The Plexiglas Klipschorn was built in the fall of 1970 by Bob Moers, Bill Brewly, Paul Klipsch, and “a guy named Elmer*”. The primary construction location (photos**) is currently a part of the Hope Maintenance area. To quote Bob Moers,
His name was Bill Brewly (sp?), a friend of Cedrick’s, and he did some fairly nice art in Plexiglas. He’d been down to visit the plant on one occasion, and saw a Klipschorn going together and said, “That would make a marvelous piece of art, let me come down and do that”. He was broke and Paul and I sort of agreed - mainly me. We took over the woofer bench for a whole week and built that thing. We went down to Shreveport and bought all these chunks of Plexiglas. I want to say we spent $300. Kind of chapped Paul’s #&%.
This fully functional speaker utilizes some screws for assembly, but most of it is solvent bonded by application with a hypodermic needle. Only an extremely precise fit of the parts would allow the capillary action to work. At one point they were having trouble with a bond, and Paul came in and grabbed the part and “slathered” it with epoxy. Bill literally broke down in tears, as his “art” was being compromised. The result (not so bad) can be seen running vertically in the center of the woofer section (the “backbone”).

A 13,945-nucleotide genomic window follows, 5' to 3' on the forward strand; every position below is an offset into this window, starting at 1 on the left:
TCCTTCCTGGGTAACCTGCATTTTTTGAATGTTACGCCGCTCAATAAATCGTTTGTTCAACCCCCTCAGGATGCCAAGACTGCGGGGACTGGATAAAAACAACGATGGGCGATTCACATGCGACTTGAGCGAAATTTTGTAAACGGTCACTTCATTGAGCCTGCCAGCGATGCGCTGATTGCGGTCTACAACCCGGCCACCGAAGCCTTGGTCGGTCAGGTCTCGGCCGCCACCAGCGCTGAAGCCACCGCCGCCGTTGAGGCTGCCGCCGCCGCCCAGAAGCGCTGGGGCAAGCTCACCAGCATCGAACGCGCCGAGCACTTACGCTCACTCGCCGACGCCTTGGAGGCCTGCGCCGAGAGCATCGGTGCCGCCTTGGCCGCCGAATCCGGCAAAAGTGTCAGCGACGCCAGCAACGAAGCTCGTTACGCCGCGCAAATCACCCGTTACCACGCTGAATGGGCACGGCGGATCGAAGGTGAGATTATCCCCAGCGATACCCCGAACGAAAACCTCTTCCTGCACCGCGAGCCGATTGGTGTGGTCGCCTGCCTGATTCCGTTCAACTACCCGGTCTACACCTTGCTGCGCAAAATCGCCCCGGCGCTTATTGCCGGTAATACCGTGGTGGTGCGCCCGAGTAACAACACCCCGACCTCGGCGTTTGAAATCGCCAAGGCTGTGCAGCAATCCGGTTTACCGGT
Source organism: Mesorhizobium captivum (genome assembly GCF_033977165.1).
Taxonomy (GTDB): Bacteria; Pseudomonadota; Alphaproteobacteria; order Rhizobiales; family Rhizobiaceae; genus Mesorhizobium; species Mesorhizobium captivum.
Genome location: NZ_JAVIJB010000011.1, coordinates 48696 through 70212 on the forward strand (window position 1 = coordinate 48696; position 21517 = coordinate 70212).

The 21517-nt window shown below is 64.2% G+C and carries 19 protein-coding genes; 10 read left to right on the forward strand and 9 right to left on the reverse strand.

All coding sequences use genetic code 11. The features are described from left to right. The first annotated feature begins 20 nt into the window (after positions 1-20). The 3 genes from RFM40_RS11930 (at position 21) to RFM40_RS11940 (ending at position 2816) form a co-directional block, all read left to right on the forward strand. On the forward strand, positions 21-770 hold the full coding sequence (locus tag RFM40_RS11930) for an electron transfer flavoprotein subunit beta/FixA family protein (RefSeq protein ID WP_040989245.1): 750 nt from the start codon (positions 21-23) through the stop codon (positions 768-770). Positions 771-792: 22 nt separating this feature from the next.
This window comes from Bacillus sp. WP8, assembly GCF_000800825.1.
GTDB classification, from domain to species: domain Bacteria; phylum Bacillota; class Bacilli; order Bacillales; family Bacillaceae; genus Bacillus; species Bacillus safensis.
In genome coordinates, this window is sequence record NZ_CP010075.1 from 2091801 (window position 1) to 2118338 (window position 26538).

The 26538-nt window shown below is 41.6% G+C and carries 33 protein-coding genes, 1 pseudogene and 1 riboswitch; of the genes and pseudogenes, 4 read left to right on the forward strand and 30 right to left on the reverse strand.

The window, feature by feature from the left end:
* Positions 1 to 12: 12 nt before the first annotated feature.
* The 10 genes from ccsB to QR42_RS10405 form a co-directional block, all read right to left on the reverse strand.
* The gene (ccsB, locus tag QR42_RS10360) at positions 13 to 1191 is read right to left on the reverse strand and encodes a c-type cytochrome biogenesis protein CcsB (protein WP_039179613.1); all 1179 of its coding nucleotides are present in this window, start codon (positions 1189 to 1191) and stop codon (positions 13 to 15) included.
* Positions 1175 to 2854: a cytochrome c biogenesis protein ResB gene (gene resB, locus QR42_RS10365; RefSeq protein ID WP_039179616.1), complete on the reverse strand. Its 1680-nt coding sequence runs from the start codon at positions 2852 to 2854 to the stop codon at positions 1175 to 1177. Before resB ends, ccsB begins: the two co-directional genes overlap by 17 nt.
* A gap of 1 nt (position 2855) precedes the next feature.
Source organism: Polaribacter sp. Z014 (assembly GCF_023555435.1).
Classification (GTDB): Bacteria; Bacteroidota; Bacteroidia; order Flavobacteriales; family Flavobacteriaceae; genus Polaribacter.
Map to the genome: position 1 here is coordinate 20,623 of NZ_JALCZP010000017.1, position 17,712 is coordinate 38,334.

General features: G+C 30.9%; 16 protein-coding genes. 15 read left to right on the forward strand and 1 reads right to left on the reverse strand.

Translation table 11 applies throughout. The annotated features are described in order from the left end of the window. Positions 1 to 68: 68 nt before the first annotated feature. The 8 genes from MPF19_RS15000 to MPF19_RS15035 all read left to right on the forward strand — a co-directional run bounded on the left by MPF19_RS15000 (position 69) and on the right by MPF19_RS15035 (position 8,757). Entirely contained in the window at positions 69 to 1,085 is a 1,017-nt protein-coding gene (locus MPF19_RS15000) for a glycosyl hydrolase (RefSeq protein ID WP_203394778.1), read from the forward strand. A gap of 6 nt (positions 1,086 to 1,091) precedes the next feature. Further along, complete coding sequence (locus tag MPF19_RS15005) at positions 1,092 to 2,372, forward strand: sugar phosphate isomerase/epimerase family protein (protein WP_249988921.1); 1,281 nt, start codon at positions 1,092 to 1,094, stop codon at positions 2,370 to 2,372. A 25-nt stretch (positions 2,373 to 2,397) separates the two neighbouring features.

In 1978 the speaker was still located in the Klipsch Engineering Lab, currently the Klipsch Museum of Audio History. The back of the woofer cone has a white dot that can be aligned visually with a small ruler attached to the housing. One “witness” played a very bass-heavy piece of music (Mannheim Steamroller) at a painfully loud level. Using ear protection, the white dot could not be detected as moving. In 1997 the speaker was placed on loan with the Klipsch Museum at NMSU, PWK’s alma mater. It returned to Klipsch Group 13 years later.
* Elmer was the primary Klipschorn woofer cabinet builder at that time.
**Photos by Gary Gillum, later to become chief engineer at Klipsch
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